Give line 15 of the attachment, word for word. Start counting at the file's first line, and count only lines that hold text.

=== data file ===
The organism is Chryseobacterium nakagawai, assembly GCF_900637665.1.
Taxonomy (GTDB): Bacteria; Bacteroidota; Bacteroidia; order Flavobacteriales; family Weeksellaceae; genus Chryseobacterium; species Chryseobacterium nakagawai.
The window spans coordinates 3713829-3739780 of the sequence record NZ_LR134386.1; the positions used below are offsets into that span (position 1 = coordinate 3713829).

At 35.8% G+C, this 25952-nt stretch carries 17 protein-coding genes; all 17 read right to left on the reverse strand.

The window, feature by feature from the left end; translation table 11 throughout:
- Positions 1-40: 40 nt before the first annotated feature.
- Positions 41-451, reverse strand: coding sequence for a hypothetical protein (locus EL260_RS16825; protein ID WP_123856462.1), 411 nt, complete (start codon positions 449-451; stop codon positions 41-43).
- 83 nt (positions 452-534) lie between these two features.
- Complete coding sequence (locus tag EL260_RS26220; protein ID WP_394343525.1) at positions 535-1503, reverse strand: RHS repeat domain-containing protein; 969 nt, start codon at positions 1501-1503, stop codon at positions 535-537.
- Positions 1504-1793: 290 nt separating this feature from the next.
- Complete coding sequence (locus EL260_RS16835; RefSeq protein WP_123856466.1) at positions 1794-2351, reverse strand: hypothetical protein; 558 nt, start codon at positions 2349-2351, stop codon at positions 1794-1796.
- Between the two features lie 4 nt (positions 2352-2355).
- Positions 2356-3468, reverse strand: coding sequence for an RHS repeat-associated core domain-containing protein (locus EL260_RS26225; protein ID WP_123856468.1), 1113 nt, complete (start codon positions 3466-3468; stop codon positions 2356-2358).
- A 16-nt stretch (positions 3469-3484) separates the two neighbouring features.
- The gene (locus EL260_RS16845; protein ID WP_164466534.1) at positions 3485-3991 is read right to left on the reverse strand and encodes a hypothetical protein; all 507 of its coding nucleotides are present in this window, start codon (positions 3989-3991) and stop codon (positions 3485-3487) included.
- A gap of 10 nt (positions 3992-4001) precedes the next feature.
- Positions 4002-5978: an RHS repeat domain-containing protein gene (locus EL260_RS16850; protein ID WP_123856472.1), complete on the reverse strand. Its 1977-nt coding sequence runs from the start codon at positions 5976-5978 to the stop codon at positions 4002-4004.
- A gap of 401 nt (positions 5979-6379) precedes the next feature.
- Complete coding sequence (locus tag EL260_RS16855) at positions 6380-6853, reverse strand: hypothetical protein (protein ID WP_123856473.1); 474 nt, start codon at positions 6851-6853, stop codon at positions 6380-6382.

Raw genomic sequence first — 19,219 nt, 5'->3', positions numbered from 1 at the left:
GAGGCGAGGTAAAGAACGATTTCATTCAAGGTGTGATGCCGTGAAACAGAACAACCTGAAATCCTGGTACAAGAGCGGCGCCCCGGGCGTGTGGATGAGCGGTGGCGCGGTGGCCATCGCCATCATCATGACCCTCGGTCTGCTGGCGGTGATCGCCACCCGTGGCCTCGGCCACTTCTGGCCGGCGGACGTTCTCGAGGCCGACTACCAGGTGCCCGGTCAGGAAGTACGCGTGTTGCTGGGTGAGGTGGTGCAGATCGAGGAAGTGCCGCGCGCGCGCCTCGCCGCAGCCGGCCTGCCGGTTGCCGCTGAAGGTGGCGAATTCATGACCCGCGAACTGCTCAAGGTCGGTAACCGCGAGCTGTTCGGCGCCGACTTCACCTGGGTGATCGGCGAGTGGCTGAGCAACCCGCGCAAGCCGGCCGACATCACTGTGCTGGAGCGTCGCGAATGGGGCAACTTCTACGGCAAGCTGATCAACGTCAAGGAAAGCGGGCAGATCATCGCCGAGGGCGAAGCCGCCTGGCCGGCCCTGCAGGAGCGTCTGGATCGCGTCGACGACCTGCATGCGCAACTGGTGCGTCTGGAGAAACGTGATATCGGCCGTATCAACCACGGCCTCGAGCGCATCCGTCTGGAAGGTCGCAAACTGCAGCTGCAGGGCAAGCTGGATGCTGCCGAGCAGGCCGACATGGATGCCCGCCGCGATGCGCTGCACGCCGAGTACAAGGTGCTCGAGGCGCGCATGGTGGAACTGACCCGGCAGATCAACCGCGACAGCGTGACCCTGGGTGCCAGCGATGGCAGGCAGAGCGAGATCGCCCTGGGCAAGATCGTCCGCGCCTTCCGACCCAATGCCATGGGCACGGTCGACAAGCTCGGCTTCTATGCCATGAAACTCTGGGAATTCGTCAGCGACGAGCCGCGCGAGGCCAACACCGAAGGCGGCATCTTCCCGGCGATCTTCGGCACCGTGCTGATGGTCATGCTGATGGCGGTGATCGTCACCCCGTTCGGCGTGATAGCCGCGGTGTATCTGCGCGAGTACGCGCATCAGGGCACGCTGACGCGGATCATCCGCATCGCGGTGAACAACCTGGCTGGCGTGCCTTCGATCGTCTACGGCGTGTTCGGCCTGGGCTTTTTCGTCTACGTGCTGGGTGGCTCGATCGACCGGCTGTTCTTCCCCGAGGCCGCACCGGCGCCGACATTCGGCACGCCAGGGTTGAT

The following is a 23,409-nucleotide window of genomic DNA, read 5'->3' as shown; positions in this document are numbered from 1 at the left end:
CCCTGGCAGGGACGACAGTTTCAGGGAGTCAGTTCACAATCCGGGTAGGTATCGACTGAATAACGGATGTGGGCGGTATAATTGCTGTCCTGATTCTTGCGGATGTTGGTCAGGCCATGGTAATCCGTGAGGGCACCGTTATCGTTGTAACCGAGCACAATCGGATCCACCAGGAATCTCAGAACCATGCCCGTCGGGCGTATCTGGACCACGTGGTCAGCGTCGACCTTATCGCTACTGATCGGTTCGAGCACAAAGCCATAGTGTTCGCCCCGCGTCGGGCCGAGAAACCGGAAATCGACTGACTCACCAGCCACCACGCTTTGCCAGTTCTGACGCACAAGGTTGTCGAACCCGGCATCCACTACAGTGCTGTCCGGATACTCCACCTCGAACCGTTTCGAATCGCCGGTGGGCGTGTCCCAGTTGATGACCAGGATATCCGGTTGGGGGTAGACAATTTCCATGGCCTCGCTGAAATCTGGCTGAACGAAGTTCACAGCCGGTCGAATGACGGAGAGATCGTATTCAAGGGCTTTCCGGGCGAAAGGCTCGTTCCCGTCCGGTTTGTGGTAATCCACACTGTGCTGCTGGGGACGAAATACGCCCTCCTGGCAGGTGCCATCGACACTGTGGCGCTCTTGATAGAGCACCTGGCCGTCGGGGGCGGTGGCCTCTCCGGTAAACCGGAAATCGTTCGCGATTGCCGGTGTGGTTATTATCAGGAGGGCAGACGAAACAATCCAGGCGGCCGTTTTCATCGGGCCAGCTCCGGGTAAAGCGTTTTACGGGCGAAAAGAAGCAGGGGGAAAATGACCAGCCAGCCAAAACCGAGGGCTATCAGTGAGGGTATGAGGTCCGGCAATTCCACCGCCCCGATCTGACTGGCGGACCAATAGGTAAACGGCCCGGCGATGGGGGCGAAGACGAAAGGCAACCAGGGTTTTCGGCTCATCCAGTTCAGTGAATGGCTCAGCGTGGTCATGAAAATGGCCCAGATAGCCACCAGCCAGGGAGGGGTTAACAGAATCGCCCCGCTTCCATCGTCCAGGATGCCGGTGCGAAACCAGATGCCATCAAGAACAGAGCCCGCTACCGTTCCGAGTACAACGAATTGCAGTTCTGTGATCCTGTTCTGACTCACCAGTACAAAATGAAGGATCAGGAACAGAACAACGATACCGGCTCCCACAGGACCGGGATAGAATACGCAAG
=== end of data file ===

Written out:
- The gene (locus EL260_RS16845; protein ID WP_164466534.1) at positions 3485-3991 is read right to left on the reverse strand and encodes a hypothetical protein; all 507 of its coding nucleotides are present in this window, start codon (positions 3989-3991) and stop codon (positions 3485-3487) included.